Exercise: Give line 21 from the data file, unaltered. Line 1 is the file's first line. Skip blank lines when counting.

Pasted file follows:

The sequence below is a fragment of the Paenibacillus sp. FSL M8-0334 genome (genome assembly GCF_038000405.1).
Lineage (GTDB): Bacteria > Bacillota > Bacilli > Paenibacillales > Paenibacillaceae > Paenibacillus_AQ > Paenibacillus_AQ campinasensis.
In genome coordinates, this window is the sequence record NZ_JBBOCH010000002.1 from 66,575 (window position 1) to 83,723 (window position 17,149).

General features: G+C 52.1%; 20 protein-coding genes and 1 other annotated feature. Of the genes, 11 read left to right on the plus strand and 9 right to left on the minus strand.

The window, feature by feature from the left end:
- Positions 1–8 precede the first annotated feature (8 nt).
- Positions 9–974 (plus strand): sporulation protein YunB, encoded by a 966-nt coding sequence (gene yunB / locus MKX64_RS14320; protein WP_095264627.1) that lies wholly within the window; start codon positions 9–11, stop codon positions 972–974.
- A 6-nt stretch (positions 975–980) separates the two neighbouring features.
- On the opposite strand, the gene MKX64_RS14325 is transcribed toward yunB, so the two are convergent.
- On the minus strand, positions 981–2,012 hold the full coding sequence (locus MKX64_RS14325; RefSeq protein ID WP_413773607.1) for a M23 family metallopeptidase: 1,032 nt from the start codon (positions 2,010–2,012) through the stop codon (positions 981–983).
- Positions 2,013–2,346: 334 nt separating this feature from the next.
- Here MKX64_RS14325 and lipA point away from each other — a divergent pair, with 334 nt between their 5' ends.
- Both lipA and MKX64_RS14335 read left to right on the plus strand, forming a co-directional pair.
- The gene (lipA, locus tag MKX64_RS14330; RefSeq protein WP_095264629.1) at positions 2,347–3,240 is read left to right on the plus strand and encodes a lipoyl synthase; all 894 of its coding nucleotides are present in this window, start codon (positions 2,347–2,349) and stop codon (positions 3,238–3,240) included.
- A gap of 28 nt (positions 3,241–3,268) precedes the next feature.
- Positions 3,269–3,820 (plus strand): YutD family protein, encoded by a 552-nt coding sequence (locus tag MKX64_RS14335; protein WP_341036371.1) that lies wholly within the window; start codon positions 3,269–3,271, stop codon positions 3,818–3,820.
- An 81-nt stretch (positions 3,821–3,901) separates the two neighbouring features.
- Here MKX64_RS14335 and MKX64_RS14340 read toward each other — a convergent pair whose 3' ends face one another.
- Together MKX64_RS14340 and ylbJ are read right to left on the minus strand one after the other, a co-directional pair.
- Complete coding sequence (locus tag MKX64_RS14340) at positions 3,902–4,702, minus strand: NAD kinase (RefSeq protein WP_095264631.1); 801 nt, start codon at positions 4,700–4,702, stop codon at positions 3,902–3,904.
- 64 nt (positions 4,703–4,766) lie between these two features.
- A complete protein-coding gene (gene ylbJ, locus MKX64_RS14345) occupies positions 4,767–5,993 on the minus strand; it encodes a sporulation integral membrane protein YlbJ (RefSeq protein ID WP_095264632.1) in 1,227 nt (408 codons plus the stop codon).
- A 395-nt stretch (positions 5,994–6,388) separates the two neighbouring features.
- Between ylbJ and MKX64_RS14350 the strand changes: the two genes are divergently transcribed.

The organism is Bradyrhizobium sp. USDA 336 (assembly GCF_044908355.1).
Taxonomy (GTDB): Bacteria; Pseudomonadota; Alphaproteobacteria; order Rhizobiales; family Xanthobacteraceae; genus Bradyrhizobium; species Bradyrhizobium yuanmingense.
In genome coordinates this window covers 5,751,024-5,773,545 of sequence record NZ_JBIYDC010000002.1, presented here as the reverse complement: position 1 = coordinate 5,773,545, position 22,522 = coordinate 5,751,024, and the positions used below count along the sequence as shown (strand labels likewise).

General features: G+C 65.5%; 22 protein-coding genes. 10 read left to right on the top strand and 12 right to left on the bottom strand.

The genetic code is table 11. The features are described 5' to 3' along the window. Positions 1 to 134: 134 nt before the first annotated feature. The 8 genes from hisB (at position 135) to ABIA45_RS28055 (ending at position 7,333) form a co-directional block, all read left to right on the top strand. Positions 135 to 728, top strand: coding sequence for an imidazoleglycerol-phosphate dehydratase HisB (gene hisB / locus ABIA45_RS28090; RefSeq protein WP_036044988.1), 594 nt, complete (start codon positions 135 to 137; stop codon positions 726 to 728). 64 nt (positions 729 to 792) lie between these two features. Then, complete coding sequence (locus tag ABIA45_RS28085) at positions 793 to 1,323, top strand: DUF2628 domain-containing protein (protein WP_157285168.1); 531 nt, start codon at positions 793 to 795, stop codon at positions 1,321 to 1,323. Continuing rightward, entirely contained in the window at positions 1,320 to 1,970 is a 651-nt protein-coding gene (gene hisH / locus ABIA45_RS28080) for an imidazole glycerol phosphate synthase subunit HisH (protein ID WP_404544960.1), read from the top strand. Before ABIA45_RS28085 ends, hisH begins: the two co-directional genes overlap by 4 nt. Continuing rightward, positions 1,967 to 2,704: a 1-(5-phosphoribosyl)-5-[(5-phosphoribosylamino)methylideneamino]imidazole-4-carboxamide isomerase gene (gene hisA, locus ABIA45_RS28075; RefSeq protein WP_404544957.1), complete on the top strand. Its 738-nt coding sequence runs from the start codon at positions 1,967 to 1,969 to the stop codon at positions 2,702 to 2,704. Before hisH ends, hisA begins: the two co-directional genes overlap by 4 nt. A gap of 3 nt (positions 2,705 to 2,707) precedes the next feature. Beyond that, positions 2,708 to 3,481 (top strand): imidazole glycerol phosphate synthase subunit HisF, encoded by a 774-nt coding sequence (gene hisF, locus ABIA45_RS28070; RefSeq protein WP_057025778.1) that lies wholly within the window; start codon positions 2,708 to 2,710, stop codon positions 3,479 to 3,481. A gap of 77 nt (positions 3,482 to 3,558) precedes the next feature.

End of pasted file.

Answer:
- 64 nt (positions 4,703–4,766) lie between these two features.